# Confusion with modeling a trigonometric function

I am studying trigonometry on Khan Academy and came across this problem:

The daily low temperature in Guangzhou, China, varies over time in a periodic way that can be modeled by a trigonometric function. The period of change is exactly $1$ year. The temperature peaks around July 26 at $78°F$, and has its minimum half a year later at $49°F$. Assuming a year is exactly 365 days, July 26 is $\frac { 206 }{ 365 }$ ​​ of a year after January 1. Find the formula of the trigonometric function that models the daily low temperature $T$ in Guangzhou t years after January 1, 2015. Define the function using radians.

$T(t)=$

So the steps I took are:

1) Finding the amplitude: $$\frac { 78-49 }{ 2 } =14.5$$

2) Finding the midline: $$\frac { 78+49 }{ 2 } =63.5$$

3) Figuring out whether to use cosine or sine:

I figured that I can treat July 26th as the beginning of the year and then shift the function to make it the 206th day of the year. So I used cosine. Since at $0$, a cosine function is at its max value.

4) The period: $1$ year is a period so it must be $$\frac { 2\pi }{ 365 }$$

5) The function without the shift is now: $$14.5cos(\frac { 2\pi }{ 365 } u)+63.5$$

6) Now I must find the value of $u$ in order to properly shift the function. I imagine that this must be $t-206$ since it is $206$ days after January 1.

I feel like I must be missing something here or got one of the steps wrong. Please guide me in the right direction.

It looks like you mostly have the right idea. The thing you forgot is that $t$ is the number of years, not days. The answer you should get is $$14.5 \cos \left(2 \pi \left(t - \frac{206}{365} \right)\right) + 63.5$$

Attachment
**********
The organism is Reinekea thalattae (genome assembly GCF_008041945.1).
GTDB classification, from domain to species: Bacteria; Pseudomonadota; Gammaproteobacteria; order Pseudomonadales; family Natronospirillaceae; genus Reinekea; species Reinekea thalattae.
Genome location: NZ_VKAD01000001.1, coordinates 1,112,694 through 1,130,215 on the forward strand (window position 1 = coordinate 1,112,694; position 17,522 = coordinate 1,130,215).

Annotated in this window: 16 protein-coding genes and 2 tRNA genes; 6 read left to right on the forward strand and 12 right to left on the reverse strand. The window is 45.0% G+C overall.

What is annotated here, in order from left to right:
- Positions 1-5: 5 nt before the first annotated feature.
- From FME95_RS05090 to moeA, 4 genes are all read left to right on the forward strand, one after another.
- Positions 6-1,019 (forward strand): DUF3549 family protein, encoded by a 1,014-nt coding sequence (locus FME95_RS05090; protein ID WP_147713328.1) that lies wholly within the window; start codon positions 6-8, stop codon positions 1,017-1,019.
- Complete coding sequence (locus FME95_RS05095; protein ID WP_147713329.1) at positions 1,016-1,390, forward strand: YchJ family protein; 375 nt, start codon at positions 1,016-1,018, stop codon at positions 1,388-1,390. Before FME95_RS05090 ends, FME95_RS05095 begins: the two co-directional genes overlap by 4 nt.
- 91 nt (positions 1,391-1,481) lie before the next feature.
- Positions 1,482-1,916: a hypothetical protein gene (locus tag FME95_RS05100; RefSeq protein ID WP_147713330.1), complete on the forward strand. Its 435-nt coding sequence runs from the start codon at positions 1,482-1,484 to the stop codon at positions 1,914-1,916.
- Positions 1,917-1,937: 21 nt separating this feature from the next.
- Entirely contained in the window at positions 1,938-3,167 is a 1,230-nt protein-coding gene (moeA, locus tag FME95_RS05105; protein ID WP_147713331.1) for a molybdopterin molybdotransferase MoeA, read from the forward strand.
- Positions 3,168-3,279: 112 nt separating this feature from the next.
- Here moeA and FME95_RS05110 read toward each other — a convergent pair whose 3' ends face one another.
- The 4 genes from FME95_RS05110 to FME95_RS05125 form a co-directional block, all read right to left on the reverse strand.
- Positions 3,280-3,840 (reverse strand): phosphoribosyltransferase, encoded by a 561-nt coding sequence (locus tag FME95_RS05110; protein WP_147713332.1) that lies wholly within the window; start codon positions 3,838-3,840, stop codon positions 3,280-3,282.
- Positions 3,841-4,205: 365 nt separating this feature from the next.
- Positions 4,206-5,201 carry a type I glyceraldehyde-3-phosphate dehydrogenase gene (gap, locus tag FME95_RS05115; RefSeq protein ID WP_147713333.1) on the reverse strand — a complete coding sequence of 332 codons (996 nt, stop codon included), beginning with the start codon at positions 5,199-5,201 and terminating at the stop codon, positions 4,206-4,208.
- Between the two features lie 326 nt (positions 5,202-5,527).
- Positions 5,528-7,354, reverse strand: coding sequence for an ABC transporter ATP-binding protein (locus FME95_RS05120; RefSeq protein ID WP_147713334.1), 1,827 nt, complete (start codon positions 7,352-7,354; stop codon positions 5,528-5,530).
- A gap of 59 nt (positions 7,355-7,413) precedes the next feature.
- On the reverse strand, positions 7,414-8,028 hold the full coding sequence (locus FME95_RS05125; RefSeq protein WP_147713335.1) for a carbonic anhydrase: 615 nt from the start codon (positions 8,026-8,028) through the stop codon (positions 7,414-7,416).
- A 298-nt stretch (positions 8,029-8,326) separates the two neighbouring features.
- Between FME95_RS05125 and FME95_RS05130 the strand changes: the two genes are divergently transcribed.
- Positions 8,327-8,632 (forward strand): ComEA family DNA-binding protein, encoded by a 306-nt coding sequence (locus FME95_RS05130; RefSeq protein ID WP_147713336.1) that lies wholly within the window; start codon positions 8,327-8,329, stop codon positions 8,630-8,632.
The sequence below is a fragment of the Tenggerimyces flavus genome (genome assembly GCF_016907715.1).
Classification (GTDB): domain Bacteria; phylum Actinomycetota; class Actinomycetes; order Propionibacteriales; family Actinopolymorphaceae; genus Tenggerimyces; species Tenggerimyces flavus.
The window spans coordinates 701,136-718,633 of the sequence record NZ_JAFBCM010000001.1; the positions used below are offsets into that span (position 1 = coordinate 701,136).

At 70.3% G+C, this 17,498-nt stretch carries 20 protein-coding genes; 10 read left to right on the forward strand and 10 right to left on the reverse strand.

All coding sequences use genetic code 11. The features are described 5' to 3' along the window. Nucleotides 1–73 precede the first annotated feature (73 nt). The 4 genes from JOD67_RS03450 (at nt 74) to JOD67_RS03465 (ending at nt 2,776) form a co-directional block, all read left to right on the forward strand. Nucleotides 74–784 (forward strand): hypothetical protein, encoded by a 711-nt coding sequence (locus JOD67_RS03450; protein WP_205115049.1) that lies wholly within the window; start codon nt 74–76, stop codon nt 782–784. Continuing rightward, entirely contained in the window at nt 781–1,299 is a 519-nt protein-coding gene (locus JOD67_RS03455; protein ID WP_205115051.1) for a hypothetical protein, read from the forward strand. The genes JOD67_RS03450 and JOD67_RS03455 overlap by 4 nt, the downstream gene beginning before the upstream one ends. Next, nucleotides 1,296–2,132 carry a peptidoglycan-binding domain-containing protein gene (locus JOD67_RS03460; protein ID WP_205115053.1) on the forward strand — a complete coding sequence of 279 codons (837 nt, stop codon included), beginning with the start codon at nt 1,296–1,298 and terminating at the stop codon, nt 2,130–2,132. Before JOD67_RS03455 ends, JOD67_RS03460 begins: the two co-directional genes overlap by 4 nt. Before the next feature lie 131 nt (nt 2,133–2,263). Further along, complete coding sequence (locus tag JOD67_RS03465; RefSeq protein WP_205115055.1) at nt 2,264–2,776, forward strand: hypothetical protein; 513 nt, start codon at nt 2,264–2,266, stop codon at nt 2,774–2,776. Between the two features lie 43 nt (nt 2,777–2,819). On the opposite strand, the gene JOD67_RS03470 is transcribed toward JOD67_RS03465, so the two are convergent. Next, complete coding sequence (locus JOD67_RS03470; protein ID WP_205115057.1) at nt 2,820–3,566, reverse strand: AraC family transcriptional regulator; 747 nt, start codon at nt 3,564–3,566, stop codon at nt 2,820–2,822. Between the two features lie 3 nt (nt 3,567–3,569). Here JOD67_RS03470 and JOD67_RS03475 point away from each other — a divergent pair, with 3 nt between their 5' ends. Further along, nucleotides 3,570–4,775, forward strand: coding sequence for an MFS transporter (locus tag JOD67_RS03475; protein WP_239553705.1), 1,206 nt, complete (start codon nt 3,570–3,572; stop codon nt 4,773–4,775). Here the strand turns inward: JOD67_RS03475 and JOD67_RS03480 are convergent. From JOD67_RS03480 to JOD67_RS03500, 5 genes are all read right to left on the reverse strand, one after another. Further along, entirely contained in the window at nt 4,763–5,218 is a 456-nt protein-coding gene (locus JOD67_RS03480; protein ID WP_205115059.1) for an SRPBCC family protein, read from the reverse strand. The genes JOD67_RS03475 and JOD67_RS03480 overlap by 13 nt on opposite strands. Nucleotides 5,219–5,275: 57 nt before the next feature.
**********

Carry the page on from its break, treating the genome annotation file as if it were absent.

• All of your problems come down to the fact that you're not keeping track of the units of $t$. Let's start here: what is the period of our function, and why is it not $365$? – Ben Grossmann Dec 1 '14 at 3:23
• You're starting to get it, but your phrasing is strange so I'll spell it out: $T(t)$ is a function that takes the number of years since January 1, 2015 ($t$) and gives the temperature at that time. The statement "the temperature has a period of one year" is the same as saying "at every number of years $t$, $T(t+1)$ (the temperature one year after $t$) will be equal to $T(t)$ (the temperature at time $t$)". – Ben Grossmann Dec 1 '14 at 3:30
• If $t$ measured days instead of years, then it would indeed make sense to say that the period is 365, since we would have to increase $t$ by 365 in order to get the same value for $T$. – Ben Grossmann Dec 1 '14 at 3:31